With an abundance of nudibranchs, anemones, and other colorful invertebrates, Monterey is popular with close-up photographers. Photo strobes bring out colors of these macro subjects more brilliantly than the naked eye perceives underwater. Down at 100 fsw, I spotted a chestnut cowry, which I hadn’t seen before in these waters.

Upon surfacing, I kicked back to the stern of the Cypress Sea. Fortunately, the kelp was still thinned out from winter storms, so I could weave my way through it without resorting to the dreaded “kelp crawl” – which requires pushing the fronds down and out of the way with one’s arms while kicking face down. I hauled myself up on a swim step just above the water line, kneeling while a crewman took off my fins. Then I climbed a short ladder to deposit my tank at my station, retrieve my fins, and get out of my wet gear for my surface interval. Unhooking my first stage signaled that I wanted a fresh fill from the onboard compressor. Wet suit divers reveled in the hot outdoor showers. They allow dive suits in the cabin, so some folks never took theirs off all day.

Despite the caution captain Stammet showed in his dive briefing, he took no roll call. Still, everyone made it back safely, and we motored a few minutes to our next site, in Carmel’s Butterfly Cove. The entertaining Stammet – he does a killer impression of Groundskeeper Willie from the Simpsons -- called the site the “Widow Maker.” Rolling swells created some surge even at 80 fsw, but I could visit two underwater pinnacles, and spotted a decorator crab in full camouflage. Visibility dropped to 25 feet during my 28-minute dive.

When I returned from that dive, the crew had set out a buffet lunch with cold cuts, hot soup, and a choice of hot and cold beverages. By this point people were getting to know one another, and dive stories were zinging like kelp flies.

The last dive, which some wet suit and dry suit divers skipped, was in Stillwater Cove, right off Pebble Beach. Like most California boats, the Cypress Sea schedules its furthest and deepest site first, and then begins working its way back home to shallower stops. Here I never got below 52 fsw during my 38-minute dive, and yet visibility deteriorated to 15 feet. The fog never lifted, so I missed the spectacle of the sun’s rays beaming through the kelp forest. My buddy had a brief visit from a harbor seal, but the highlight of the dive for me was watching usuallysedentary sun stars out crawling around like octopi. These 18-inch, 12-armed predators were clearly on the hunt.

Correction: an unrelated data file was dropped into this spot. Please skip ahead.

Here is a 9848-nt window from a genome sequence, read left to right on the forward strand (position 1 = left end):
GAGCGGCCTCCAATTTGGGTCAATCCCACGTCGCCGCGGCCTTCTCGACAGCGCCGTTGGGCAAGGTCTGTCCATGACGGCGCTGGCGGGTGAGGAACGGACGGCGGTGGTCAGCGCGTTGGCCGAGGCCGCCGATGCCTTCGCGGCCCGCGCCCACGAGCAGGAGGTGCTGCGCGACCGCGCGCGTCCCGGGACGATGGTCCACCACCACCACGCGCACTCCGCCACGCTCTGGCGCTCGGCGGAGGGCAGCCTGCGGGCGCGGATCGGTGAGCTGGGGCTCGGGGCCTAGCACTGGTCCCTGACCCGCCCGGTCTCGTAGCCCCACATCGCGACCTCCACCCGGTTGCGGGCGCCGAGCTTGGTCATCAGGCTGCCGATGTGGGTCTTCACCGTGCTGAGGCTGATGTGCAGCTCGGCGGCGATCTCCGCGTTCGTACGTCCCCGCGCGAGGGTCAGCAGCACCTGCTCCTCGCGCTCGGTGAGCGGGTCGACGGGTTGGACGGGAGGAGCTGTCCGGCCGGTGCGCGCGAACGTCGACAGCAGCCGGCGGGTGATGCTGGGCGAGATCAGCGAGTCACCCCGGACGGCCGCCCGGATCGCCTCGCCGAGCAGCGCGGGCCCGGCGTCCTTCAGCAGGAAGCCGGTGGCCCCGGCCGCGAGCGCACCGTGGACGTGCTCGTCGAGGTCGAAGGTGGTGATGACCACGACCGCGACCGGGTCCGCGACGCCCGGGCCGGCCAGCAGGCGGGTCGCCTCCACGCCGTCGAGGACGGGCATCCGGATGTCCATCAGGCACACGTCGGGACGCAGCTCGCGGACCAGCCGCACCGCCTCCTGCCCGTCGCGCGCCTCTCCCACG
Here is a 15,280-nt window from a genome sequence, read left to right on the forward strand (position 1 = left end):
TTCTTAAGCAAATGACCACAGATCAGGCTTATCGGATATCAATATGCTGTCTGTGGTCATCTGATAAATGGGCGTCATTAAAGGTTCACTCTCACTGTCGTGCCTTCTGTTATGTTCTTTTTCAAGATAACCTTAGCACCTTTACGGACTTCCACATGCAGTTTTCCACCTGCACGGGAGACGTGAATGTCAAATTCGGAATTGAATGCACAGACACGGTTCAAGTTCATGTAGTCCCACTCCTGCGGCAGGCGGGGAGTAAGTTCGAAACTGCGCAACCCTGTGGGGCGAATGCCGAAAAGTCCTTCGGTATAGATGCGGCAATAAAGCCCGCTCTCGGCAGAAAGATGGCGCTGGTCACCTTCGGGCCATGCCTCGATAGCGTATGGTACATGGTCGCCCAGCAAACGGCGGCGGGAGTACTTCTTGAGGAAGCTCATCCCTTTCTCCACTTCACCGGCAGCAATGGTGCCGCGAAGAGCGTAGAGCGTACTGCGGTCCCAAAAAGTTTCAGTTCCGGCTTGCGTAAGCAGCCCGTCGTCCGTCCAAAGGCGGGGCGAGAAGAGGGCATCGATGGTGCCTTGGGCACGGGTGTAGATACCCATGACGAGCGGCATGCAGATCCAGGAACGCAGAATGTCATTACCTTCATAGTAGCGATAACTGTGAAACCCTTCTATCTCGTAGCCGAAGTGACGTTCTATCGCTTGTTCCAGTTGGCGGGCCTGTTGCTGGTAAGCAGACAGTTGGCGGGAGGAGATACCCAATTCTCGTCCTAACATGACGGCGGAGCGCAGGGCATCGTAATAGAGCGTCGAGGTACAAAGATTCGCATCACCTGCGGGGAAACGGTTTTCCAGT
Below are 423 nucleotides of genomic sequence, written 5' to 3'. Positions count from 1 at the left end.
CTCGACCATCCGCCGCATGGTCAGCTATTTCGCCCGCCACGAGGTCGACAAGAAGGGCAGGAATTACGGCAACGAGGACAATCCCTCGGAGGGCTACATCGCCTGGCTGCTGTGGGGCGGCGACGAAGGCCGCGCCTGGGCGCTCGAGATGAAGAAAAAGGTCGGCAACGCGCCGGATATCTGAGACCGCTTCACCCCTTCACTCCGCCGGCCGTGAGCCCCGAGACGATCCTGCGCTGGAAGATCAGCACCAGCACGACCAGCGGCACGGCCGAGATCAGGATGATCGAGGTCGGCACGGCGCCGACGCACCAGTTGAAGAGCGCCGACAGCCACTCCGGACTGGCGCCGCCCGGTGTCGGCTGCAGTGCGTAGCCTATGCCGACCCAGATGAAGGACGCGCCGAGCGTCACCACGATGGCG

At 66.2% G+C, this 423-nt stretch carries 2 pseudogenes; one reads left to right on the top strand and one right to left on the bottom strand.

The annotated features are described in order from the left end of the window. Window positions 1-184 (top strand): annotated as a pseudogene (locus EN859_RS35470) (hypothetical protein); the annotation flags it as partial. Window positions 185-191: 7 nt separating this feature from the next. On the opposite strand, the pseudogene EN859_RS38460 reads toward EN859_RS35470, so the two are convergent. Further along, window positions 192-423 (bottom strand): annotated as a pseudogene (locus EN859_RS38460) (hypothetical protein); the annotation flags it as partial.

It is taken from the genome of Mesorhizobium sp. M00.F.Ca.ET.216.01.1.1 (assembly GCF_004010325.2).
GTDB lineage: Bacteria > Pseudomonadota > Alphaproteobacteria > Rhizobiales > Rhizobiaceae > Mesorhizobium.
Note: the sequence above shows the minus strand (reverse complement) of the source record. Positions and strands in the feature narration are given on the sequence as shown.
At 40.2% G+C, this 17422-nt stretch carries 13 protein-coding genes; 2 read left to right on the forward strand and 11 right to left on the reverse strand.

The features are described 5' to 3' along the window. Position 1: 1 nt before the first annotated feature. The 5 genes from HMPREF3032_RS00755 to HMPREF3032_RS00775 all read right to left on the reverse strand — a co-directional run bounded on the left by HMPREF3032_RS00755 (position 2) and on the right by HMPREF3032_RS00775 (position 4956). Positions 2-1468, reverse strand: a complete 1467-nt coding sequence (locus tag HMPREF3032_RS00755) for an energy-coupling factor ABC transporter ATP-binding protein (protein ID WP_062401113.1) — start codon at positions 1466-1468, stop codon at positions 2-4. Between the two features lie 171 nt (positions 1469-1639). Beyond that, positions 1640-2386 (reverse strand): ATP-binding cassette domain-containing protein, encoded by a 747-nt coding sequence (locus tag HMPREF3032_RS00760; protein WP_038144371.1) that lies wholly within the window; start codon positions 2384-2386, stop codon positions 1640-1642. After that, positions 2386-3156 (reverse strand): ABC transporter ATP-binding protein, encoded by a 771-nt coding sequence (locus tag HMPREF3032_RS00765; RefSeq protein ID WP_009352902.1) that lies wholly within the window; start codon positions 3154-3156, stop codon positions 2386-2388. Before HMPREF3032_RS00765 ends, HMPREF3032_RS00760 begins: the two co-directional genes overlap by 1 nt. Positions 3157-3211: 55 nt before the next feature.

When we returned a little after 1:30 P.M., there was another group waiting to do a two-tank afternoon dive. The Cypress Sea offers several options, including all-advanced and all-beginner trips, and departures on Thursdays and Fridays, as well as on the weekends. For further information or reservations, contact or (408) 244-4433.

Other boats serve Monterey as well. Monterey Bay Dive Center owns and operates the Silver Prince ( or 800-60-SCUBA). Another popular boat is the Monterey Express (888-422-2999 or Overnight accommodations range from lavish hotels to quaint B&Bs to budget motels. Divers particularly like the Monterey Bay Inn at 242 Cannery Row, near the frequently-dived Coast Guard Pier (800-424-6242), and the Lone Oak Lodge in nearby Seaside, which features a hot tub, rinse facility with showers and drying hooks in front of each room (831-333-1743). Websites like can help you compare amenities, prices and locations.

For a comprehensive listing of California dive boats by location (from Monterey to San Diego), click on Here you will find basic information on each vessel, plus phone numbers and links to websites. When booking a boat, be sure to determine in advance what they provide and what you must bring, such as snacks. Some live-aboards require you to bring your own tanks, although rentals can often be arranged through nearby dive shops. Most websites offer checklists that can help you make sure you bring everything you need. If a boat is fully chartered by one group, the captain or boat’s rep will give you contact information so you may ask the charter if they have open slots. Ask about the kind of diving the group prefers, just for your own comfort level.

California diving is consistently inconsistent, especially in the north, so you just have to go for it and hope for the best. Some days are spectacular and some, like my April experience, are below average. But it still beats mowing the lawn.

–– D.L.